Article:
Prescribing information



Management of iron overloaded, thalassaemia patients1–4

Iron overload may cause organ damage and result in serious clinical consequences5

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Increases the risk of heart failure

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Increases the risk of cirrhosis

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Increases the risk of multiple endocrine abnormalities

Regular blood transfusions in patients with transfusion-dependent thalassaemia will result in iron accumulation5
  • ICT aims to remove excess iron by increasing iron excretion in the urine and faeces, therefore reducing the risk of organ damage as a result of regular blood transfusions
  • Oral ICT may improve patient compliance vs. parenteral therapies, but overall compliance to ICT remains poor

EXJADE: Proven to reduce serum ferritin in iron overloaded, thalassaemia patients3,4

The EPIC study was the largest ever investigation conducted for an iron chelator, evaluating the efficacy and safety of EXJADE:3,4

  • A total of 1,744 patients participated, of which 1,115 patients had thalassaemia
  • During this investigation there was a significant reduction in serum ferritin from BL (-264 μg/L; p<0.0001; n=1,707) after 1-year of EXJADE treatment for all patients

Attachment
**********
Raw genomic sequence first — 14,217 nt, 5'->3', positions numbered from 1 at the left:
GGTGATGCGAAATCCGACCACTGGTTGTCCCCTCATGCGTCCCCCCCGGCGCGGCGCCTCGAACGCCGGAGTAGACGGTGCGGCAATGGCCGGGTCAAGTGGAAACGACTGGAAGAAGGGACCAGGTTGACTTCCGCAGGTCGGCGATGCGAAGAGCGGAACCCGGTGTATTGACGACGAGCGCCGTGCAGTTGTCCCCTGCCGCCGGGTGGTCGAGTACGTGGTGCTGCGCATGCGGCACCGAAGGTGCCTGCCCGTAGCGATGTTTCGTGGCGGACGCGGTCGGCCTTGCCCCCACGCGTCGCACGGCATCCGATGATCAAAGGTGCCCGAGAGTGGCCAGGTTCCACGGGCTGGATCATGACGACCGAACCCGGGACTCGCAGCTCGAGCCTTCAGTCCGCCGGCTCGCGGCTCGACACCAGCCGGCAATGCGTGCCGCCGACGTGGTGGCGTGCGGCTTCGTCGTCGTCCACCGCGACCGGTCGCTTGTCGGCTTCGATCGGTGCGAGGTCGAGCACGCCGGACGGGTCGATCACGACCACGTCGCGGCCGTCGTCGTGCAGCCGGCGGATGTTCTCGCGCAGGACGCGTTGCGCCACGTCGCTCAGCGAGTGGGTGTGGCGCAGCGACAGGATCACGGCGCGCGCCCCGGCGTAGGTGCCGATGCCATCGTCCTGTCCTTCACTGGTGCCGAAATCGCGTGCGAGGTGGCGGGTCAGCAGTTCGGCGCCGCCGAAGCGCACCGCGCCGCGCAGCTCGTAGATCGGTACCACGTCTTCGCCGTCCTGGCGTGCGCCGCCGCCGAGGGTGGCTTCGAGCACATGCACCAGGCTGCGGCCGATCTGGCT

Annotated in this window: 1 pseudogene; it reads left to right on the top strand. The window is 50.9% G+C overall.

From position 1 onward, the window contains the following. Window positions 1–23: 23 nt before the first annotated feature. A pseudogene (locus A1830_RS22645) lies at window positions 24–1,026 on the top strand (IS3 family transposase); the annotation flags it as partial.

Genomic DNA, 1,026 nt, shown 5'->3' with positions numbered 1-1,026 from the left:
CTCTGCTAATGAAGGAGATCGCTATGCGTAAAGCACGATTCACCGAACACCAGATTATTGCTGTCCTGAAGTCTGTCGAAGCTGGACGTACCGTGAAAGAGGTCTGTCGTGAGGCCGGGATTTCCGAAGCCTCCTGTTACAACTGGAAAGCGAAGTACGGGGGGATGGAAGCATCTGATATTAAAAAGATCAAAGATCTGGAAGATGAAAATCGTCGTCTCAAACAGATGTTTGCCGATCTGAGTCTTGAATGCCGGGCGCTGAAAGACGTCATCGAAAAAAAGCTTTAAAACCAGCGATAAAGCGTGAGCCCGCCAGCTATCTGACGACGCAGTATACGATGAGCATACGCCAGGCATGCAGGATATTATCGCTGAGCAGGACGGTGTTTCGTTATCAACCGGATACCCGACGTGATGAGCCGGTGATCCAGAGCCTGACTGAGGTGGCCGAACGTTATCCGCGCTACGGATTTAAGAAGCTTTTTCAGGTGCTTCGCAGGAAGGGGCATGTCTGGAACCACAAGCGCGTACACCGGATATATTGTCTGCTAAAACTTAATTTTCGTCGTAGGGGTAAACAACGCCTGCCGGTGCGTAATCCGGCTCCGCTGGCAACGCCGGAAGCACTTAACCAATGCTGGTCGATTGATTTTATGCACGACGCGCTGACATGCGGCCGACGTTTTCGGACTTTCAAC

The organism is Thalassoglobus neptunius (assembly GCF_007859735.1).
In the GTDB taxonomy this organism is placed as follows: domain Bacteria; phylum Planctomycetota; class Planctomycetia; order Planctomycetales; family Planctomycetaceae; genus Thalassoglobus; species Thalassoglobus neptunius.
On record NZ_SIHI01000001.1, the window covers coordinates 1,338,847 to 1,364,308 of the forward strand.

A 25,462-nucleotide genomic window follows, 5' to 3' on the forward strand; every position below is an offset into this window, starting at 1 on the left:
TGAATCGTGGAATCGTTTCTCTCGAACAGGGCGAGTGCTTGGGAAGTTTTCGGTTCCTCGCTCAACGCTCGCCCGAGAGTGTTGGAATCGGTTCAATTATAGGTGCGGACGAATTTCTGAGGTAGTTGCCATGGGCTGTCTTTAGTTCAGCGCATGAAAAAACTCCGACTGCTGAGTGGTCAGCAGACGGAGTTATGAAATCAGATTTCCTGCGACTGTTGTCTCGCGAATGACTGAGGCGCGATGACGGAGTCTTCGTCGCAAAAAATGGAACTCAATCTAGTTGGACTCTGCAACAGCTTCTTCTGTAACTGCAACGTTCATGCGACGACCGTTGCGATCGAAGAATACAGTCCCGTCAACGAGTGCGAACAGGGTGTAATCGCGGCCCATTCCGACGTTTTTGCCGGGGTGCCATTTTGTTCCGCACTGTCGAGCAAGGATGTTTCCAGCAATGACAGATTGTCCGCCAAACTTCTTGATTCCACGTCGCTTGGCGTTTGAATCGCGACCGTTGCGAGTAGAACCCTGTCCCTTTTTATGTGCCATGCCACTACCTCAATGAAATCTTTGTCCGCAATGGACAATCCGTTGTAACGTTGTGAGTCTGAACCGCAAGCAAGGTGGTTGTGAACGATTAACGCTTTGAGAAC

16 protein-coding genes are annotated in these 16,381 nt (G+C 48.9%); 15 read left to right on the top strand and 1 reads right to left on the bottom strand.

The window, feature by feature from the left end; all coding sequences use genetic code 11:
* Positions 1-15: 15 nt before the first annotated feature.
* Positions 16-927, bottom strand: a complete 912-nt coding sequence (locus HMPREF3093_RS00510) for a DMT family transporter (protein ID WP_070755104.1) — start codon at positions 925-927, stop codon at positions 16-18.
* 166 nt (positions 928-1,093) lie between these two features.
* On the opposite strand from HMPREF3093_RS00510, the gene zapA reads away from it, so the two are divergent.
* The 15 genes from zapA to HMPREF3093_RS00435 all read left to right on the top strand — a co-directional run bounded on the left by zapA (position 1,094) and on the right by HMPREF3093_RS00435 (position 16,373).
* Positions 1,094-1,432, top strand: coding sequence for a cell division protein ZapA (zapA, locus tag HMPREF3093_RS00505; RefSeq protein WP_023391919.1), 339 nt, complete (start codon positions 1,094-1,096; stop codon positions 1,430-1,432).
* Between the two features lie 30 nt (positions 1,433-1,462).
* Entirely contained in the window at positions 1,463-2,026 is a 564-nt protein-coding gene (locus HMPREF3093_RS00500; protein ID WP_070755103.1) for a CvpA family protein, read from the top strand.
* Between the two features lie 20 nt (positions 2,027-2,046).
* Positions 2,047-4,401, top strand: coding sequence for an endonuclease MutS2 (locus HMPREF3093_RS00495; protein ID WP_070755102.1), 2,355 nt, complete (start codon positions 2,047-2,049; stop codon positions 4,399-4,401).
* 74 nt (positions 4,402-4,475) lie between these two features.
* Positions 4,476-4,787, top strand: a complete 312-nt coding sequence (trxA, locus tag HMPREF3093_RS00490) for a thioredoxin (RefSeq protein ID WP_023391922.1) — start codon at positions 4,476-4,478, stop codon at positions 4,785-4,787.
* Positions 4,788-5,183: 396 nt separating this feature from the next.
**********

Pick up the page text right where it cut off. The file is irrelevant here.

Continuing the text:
• Based on LOCF analysis, overall median serum ferritin levels in patients with thalassaemia significantly decreased from BL after 1-year of EXJADE treatment (-163 μg/L; p<0.0001; n=1,104)
  • After 1-year of EXJADE treatment, the mean LIC in patients with cardiac iron overload was significantly decreased from BL (-6.6 mg Fe/g dw, p<0.001; n=105)

Mean change in LIC from BL

All patients with transfusion-dependent thalassaemia and cardiac iron overload4

Graph showing the mean change in LIC in all patients with transfusion-dependent thalassaemia and cardiac iron overload from baseline to month 12

Abbreviations: BL, baseline; dw, dry weight; ICT, iron chelation therapy; LIC, liver iron concentration; LOCF, last-observation carried forward.


  1. EXJADE® dispersible tablets summary of product characteristics.
  2. EXJADE® film-coated tablets summary of product characteristics.
  3. Cappellini M, et al. Tailoring iron chelation by iron intake and serum ferritin: the prospective EPIC study of deferasirox in 1744 patients with transfusion-dependent anemias. Haematologica 2010;95:557–566.
  4. Pennell DJ, et al. Efficacy of deferasirox in reducing and preventing cardiac iron overload in beta-thalassemia. Blood 2010;115(12):2364–2371.
  5. Cappellini MD, et al. Guidelines for the management of transfusion dependent thalassaemia (TDT). 3rd ed. Nicosia, Cyprus: Thalassaemia International Federation; 2014.
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UK | March 2021 | 111826

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